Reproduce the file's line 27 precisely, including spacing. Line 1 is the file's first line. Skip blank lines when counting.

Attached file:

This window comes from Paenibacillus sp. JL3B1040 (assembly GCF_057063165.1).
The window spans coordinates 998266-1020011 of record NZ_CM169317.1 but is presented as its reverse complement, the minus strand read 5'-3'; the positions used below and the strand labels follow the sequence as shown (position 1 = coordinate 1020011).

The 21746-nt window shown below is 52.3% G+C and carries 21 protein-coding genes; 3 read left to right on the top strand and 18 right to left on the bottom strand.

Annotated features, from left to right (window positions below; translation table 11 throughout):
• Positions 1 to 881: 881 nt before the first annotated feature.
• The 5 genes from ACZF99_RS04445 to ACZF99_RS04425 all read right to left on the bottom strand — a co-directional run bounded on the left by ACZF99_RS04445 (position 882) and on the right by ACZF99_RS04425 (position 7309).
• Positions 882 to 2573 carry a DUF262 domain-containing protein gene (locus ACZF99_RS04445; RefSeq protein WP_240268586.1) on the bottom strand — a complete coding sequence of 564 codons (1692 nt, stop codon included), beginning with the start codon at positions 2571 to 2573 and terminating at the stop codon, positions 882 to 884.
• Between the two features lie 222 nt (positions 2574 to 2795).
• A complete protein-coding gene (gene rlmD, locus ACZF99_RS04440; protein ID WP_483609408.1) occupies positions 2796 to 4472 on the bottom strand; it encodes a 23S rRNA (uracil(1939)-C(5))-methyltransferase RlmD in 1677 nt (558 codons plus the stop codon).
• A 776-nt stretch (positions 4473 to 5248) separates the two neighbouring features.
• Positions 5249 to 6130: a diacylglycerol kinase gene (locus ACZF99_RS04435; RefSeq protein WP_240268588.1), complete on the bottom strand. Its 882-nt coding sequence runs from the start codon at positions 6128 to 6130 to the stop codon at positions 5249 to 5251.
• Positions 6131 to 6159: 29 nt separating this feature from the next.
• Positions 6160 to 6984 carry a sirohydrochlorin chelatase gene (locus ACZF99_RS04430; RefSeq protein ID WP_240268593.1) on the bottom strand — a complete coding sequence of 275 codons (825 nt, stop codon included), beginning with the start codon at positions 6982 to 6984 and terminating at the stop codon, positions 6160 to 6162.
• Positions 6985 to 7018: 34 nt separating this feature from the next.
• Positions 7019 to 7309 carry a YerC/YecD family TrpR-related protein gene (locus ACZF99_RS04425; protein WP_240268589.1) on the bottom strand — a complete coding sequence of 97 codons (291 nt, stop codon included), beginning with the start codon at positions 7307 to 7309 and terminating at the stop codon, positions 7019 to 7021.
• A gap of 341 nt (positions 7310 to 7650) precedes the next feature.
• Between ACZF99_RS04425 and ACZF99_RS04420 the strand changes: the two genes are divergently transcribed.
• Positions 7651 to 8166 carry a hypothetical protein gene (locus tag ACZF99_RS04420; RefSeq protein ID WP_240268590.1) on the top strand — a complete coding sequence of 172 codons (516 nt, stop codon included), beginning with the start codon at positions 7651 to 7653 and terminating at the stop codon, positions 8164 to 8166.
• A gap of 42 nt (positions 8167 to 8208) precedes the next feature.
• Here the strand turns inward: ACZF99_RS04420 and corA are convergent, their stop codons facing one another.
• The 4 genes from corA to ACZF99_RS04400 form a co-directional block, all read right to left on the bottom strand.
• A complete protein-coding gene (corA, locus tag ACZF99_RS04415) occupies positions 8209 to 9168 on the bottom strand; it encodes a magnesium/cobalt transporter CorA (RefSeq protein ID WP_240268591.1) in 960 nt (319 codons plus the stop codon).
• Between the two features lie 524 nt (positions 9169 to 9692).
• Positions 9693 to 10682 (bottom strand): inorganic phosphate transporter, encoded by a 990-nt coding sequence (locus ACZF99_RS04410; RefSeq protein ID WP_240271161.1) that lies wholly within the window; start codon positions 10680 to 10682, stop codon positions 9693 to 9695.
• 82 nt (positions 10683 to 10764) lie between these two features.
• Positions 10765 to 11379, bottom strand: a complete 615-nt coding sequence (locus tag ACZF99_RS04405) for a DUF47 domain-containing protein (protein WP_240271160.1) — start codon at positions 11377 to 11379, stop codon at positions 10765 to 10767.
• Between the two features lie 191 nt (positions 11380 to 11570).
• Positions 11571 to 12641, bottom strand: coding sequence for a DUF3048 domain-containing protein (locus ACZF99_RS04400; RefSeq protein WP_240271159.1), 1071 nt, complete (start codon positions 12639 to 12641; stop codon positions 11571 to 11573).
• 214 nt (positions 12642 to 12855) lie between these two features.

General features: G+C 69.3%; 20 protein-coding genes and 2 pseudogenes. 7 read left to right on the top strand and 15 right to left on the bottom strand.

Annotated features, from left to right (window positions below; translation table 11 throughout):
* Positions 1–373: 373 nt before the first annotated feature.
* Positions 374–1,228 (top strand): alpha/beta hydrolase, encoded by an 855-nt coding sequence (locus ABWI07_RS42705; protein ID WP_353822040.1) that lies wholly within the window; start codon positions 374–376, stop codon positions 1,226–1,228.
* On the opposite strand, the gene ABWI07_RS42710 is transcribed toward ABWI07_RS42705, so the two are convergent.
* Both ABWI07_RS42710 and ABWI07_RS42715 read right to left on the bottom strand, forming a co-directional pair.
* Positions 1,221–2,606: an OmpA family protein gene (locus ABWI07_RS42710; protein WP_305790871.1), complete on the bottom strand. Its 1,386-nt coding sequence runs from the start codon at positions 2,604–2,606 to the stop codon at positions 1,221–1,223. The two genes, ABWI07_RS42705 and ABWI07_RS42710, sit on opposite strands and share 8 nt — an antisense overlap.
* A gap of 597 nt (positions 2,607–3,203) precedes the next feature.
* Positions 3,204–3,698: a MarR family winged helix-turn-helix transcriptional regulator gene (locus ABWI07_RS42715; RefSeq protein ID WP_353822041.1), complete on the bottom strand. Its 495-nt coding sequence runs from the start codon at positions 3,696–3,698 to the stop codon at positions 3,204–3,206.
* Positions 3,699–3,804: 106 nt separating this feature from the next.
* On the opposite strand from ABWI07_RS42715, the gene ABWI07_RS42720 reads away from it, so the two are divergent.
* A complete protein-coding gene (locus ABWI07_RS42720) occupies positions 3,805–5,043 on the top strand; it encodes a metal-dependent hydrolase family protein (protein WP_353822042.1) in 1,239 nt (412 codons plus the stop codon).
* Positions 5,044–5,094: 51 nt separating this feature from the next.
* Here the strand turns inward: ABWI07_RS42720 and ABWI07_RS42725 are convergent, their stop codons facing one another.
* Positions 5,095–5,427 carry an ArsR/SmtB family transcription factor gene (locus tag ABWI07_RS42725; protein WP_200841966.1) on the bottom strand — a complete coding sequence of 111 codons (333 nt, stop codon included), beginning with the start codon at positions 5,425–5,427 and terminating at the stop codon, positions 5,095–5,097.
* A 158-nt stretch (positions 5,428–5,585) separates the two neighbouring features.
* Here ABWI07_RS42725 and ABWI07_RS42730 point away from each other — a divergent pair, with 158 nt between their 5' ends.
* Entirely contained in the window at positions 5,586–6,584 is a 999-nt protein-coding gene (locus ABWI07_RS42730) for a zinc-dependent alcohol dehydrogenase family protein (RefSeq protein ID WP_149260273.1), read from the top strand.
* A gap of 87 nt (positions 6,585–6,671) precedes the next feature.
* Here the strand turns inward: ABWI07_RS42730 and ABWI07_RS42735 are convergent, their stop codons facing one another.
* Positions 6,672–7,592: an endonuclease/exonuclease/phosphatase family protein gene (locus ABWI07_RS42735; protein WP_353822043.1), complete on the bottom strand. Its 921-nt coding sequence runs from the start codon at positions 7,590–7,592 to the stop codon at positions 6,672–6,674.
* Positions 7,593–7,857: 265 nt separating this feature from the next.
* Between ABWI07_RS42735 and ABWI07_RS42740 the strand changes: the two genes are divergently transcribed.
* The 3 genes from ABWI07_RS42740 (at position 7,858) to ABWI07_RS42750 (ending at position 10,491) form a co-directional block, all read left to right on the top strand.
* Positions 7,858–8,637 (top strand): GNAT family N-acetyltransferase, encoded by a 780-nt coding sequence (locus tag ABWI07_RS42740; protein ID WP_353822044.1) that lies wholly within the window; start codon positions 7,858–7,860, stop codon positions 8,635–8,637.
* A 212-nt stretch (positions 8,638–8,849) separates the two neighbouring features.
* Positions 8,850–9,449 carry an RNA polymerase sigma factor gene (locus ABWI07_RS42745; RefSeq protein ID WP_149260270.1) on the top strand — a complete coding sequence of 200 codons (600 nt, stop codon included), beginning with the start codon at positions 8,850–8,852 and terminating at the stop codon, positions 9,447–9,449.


• Between the two features lie 191 nt (positions 11380 to 11570).